Referring additionally now to FIG. 3, another differential pressure sensor 58 is representatively illustrated. The sensor 58 is similar in some respects to the sensor 32 described above. However, in the sensor 58, multiple tubular members 60, 62, 64 are used to detect corresponding multiple pressure differentials.

The sensor 58 includes an outer housing 66 having ports 68, 70, 72, 74 for connection to various pressure sources. For example, the port 68 could be in communication with the passage portion 28 in the system 10 of FIG. 1, while the port 70 could be in communication with the passage portion 26, and the port 72 could be in communication with the passage portion 30. The port 74 could be in communication with an annulus 76 between the tubular string 12 and the wellbore 14.

The port 68 is in communication with the exterior of each of the members 60, 62, 64, while each of the other ports 70, 72, 74 is in communication with the interior of a respective one of the members. Thus, the member 60 will experience strain due to a pressure differential between the pressure sources in communication with the ports 68, 70, the member 62 will experience strain due to a pressure differential between the pressure sources in communication with the ports 68, 72, and the member 64 will experience strain due to a pressure differential between the pressure sources in communication with the ports 68, 74.

It will be readily appreciated that the sensor 58 used in the system 10 as described above will permit determination of the pressure differential between the passage portions 26, 28, the pressure differential between the passage portions 28, 30, the pressure differential between the passage portions 26, 30 (calculated as a difference between the pressure differentials of the passage portions 26, 28 and 28, 30), and the pressure differential between the passage 22 (at the passage portion 28) and the annulus 76. This will enable convenient determination of the fluid 18 density and flow rate using only the single sensor 58.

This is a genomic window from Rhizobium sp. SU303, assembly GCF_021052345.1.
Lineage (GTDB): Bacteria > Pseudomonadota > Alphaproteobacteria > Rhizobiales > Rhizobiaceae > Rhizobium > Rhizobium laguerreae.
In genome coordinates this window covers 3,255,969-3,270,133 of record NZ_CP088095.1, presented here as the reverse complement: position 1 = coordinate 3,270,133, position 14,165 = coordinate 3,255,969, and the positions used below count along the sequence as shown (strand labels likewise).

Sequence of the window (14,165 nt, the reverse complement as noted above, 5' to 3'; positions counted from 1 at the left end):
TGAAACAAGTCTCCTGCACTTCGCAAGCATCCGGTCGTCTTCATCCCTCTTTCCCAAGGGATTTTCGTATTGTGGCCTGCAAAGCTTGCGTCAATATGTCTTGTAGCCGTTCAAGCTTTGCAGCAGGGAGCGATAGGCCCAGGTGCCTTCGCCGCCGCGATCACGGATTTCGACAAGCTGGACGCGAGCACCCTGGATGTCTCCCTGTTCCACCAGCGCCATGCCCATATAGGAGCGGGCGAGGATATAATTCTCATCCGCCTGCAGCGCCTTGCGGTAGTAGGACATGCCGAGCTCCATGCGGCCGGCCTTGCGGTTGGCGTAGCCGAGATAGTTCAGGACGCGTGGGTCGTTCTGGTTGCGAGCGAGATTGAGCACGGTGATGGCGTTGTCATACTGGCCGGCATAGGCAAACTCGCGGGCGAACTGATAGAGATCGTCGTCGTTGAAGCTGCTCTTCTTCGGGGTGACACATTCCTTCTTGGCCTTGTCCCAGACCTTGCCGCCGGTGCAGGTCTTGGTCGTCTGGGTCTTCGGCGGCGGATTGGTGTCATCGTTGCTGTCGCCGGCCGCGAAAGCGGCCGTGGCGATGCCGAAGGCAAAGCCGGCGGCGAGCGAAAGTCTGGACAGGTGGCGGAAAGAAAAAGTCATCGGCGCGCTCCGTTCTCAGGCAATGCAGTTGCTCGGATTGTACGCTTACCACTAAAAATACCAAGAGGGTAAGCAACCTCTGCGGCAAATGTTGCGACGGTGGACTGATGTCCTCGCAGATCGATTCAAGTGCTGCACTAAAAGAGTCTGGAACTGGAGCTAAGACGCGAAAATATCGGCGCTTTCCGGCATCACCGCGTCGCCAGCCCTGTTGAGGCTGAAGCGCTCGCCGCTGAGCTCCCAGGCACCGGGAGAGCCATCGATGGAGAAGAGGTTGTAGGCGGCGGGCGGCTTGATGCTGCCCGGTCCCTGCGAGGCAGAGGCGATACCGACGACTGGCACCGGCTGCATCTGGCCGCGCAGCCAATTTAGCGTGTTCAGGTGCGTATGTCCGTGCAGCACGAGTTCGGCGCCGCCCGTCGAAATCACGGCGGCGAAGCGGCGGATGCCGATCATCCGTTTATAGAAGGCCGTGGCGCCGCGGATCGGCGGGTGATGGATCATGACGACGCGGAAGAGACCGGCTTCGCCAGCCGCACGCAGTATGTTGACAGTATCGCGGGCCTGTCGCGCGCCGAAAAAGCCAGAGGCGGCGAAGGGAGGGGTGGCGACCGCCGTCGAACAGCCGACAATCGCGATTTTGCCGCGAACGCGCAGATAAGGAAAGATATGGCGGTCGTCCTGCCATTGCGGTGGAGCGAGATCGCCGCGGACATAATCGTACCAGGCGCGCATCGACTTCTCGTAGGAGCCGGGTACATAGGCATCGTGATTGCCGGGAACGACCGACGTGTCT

In addition, only a single optical fiber 78 may be attached to each of the members 60, 62, 64. Thus, only a single sensor using a single optical fiber can be used to determine multiple properties of the fluid 18 in the system 10. This will significantly enhance the convenience and economy of fluid property sensing in wells and in other applications.

The optical fiber 78 has multiple strain sensing elements 80, 82, 84, 86. As depicted in FIG. 3, the strain sensing elements 80, 82, 84 are oriented perpendicular to longitudinal axes of the respective members 64, 62, 60 (i.e., the elements extend circumferentially about the members), and the strain sensing element 86 is oriented parallel to the longitudinal axis of the member 60. The elements 80, 82, 84 may, thus, be used for detecting hoop strain in the members 60, 62, 64, while the element 86 may be used to detect longitudinal strain in the member 60.

Note that the use of differently oriented strain sensing elements 84, 86 on the member 60 can be used to compensate for changes in the temperature of the member. For example, the techniques described in U.S. patent application Ser. No. 10/618,328, filed Jul. 11, 2003, having publication no. 2004-0016295, may be used. The entire disclosure of this prior application is incorporated herein by this reference. The strain sensing element 86 could alternatively be mounted to the housing 66, where the strain sensing element would still experience temperature changes in the member 60, but pressure-induced strain would be negligible or insignificant.

Although the strain sensing elements 80, 82, 84, 86 are depicted in FIG. 3 as being included with the same optical fiber 78, the elements, or any number of them, could be included with other optical fibers, if desired. The strain sensing elements 80, 82, 84, 86 (and/or any of the other strain sensing elements described herein) may be fiber Bragg gratings, interferometric elements, or any other type of strain sensing elements, such as electrical strain sensing elements, etc.